Where does your personal brand sit in comparison to your competitors? Are you in a heavily populated part of the map? What can you do to reposition and access a hole in the market that your map has identified?

Once you have investigated your position and points of difference, set out a short statement that defines what makes you unique and stand out. This positioning statement should underline every piece of communication you make that represents your personal brand. Print it out in large font and stick it to your wall.

It’s important that you are specific about this statement, too. Don’t simply fill it with vague descriptions that could apply to anybody. Get rid of buzzwords and replace them with real talk.

Everything you do should promote your originality and what makes your voice worth listening to - whether it’s directly related to your business or even extra-curricular activities that help build a story about who you are. This is something many people don’t do well, if at all, and it's where you can make a big impact.

Neglecting offline channels

The modern world of digital marketing is all online and, therefore, most of your personal brand is too. Social media is king, while blogging is a great way to build followers. But that doesn’t mean you should neglect offline channels completely.

Remember that some of the best connections are made in real life – at functions and events, such as conferences, conventions, workshops, and retreats. Attending these sorts of events is a great way to meet people who can help you achieve your business goals. What better way to ensure a lifelong fan of your personal brand than to have a genuine conversation with them?

The connections you make at events can then be transferred into the digital realm. Get people you meet to sign up for your newsletter, add you on LinkedIn or like you on Facebook. Don’t leave it for later and then never hear from them again, like so many people do.

In person, you can forge a better relationship with potential clients or business partners in five seconds than you can in two weeks of online conversation. Take advantage of these opportunities.

Leaning too heavily on "trophies"

A big mistake that a lot of people make when working on their personal branding is to focus too heavily on their achievements – or their “trophies” rather than their clients. This can turn off a lot of people because it comes off as arrogant and showy, rather than providing them a real reason to engage.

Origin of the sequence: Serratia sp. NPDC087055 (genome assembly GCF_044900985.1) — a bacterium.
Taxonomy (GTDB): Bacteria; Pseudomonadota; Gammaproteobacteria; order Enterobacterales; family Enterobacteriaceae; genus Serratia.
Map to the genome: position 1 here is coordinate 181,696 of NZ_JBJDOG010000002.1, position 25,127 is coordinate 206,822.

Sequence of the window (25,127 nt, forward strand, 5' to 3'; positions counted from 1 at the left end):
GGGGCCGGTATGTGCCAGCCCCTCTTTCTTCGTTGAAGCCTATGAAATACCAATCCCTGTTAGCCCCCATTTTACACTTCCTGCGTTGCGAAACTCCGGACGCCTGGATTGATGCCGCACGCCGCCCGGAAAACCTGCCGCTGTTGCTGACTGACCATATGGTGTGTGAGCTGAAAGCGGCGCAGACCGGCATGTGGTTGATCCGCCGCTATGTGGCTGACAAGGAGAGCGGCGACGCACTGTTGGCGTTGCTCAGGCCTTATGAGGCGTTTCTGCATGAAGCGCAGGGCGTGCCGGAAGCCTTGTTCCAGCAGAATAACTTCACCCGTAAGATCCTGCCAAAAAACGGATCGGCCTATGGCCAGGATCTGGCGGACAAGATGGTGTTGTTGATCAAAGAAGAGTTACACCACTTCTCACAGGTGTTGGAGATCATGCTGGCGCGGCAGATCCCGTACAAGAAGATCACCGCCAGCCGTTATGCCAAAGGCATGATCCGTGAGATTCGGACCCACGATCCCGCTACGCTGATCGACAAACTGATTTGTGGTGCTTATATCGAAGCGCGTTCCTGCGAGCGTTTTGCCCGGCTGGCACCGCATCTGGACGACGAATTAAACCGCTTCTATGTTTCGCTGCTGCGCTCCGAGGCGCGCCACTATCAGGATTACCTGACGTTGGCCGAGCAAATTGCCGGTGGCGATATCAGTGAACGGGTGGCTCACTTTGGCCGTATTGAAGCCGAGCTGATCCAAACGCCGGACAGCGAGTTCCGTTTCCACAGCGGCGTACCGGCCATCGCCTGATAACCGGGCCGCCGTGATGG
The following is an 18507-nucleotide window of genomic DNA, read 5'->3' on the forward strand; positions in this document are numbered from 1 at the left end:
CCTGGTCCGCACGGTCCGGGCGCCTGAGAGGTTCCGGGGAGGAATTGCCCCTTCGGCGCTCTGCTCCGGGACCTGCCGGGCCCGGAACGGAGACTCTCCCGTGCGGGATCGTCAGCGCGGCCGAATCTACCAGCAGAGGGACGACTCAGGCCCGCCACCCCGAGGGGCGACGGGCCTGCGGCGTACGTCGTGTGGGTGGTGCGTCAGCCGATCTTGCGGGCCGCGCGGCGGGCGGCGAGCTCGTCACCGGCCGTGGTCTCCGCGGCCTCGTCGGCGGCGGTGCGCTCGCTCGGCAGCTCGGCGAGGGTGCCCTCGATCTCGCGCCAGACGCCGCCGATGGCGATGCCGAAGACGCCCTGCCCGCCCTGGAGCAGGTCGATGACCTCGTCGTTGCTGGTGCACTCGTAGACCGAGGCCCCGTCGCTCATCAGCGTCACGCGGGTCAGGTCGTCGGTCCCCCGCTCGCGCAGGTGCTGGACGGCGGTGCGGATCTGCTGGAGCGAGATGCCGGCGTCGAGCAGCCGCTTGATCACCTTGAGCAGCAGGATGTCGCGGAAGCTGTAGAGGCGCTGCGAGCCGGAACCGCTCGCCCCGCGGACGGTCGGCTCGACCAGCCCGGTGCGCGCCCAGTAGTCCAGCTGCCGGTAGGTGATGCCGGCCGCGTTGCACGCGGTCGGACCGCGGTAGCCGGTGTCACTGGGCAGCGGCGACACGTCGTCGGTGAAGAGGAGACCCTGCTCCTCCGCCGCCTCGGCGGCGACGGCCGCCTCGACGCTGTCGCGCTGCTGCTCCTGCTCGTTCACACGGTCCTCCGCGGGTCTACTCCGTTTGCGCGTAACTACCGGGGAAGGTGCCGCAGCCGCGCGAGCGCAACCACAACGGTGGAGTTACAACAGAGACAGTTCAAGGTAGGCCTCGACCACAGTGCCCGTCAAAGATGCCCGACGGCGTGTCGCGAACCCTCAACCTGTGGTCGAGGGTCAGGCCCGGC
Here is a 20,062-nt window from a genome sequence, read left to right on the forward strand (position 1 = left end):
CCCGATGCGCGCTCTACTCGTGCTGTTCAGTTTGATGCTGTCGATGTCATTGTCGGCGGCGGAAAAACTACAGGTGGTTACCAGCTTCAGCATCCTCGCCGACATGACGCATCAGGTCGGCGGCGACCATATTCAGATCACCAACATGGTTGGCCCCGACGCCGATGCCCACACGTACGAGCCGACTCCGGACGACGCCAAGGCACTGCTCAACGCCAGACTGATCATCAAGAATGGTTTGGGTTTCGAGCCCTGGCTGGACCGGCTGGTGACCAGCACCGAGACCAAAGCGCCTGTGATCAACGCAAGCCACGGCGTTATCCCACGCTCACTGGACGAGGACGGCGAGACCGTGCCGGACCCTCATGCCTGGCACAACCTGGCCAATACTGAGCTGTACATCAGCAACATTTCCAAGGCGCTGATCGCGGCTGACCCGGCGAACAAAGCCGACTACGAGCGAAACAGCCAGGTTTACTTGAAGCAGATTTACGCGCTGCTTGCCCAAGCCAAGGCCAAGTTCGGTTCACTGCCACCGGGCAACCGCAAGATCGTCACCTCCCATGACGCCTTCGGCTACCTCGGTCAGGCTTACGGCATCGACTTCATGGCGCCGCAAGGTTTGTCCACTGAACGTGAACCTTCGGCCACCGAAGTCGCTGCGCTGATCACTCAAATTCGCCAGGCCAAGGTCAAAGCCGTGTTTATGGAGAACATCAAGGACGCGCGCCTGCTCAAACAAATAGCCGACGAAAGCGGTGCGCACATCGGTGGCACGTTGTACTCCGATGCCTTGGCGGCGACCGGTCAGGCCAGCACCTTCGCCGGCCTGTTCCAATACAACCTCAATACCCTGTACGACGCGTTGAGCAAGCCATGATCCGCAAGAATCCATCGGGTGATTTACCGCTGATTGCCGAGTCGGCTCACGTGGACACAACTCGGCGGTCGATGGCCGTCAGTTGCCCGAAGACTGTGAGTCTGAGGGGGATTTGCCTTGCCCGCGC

Constantly promoting your achievements can become a desperate plea for people to like you, - and we don't want that!! Rather let them get to know you so they become to know, like and trust you. Of course, it’s always good to mention these things every now and again, but make sure you aren’t leaning too heavily on them.

The real factors that should be attracting and maintaining an audience are your strong voice, personality, and effectiveness in your niche. Basically, your achievements should simply confirm what your fans already know!

Let your trophies speak for themselves. People know that your awards and big-name clients are good reasons to work with you; they don’t need you to force-feed them with it. Hyping yourself up can definitely turn people away.

Author, speaker, podcaster and financial guru Jason Hartman says, “Your personal brand is a promise to your clients… a promise of quality, consistency, competency, and reliability.” Let your potential clients see it.


  • Personal branding is an important strategy that many people neglect or are too overwhelmed to think about
  • It’s essential to ensure that you have a clearly defined, unique and authentic personality that differentiates you from others in the market
  • A lot of people make mistakes when marketing themselves to their target audience, without even realizing it. It can be hard to see what you are doing wrong without a third party perspective
  • Get out there and make connections IRL at events and conferences because offline networking is just as important as online marketing
  • Share your successes but don’t be afraid to share your failures, too. It all adds up to make you who you are
  • Never be afraid to ask for feedback from your friends or audience; it's the best way to improve